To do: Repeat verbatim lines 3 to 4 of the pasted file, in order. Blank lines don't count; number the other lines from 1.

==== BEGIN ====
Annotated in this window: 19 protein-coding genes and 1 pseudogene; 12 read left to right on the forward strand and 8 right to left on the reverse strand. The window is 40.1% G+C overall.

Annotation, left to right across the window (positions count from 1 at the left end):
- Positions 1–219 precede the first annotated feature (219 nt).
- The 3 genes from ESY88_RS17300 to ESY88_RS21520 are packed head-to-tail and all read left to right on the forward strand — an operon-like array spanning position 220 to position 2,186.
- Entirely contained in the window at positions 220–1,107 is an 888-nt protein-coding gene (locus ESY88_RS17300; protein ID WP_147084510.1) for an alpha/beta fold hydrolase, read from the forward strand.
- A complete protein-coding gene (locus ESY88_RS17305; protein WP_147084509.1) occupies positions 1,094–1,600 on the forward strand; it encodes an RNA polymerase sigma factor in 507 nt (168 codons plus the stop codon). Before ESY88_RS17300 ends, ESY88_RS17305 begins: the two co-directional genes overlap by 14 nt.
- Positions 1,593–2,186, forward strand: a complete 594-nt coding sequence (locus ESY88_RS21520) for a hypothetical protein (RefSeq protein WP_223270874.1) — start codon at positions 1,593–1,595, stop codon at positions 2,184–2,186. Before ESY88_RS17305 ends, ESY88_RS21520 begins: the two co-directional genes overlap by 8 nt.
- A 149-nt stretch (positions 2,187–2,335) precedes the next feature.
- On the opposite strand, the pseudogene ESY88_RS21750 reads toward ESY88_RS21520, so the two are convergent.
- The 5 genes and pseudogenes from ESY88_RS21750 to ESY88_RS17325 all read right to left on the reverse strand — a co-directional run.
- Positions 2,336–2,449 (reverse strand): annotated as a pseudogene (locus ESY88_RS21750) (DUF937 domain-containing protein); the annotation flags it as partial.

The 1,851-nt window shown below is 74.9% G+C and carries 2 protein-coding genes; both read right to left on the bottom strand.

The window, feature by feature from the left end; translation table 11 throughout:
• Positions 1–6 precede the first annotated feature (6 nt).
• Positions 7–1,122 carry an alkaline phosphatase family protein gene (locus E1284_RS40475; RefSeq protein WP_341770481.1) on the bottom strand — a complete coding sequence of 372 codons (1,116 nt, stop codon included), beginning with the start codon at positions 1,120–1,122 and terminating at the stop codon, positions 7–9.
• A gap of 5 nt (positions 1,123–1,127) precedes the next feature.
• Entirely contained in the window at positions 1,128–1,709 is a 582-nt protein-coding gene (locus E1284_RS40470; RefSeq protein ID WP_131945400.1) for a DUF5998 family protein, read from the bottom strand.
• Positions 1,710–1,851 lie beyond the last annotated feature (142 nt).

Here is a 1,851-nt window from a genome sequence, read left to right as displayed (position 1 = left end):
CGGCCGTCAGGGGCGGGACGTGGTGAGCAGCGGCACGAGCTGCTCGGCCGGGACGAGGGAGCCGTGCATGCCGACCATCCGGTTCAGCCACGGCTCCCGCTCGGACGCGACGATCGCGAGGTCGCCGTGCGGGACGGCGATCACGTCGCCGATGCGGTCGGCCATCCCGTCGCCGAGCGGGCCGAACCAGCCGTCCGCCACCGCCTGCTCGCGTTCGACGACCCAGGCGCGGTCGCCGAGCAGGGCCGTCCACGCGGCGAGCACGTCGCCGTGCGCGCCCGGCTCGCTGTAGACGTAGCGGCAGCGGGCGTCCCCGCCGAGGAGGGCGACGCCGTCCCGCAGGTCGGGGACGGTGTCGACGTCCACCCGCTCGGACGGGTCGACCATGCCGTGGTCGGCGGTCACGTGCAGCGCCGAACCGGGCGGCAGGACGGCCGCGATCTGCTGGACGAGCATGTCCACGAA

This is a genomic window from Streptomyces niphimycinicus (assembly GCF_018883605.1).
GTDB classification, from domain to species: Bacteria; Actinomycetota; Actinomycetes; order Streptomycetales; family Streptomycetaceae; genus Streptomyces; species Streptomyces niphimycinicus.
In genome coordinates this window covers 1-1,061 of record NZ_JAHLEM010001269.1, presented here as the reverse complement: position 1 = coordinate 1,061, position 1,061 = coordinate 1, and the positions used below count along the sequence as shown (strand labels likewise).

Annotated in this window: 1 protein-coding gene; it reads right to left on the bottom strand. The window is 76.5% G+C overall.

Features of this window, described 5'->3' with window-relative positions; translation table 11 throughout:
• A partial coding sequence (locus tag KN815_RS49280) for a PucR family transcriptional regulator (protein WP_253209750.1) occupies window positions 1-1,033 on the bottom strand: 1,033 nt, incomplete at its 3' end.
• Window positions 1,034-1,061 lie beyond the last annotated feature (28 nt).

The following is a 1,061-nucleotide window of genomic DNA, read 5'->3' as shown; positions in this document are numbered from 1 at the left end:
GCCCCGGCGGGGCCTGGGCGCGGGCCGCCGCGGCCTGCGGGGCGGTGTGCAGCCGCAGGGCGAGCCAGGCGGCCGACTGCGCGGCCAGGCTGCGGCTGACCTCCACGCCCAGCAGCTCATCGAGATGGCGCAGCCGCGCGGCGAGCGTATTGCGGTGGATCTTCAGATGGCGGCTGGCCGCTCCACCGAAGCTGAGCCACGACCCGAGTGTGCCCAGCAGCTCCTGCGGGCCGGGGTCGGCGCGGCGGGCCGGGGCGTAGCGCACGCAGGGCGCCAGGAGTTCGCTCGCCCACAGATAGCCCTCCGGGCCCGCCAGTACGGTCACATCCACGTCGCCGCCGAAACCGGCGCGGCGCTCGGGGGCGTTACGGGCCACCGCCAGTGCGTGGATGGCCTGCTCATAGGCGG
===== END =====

- Positions 1–219 precede the first annotated feature (219 nt).
- The 3 genes from ESY88_RS17300 to ESY88_RS21520 are packed head-to-tail and all read left to right on the forward strand — an operon-like array spanning position 220 to position 2,186.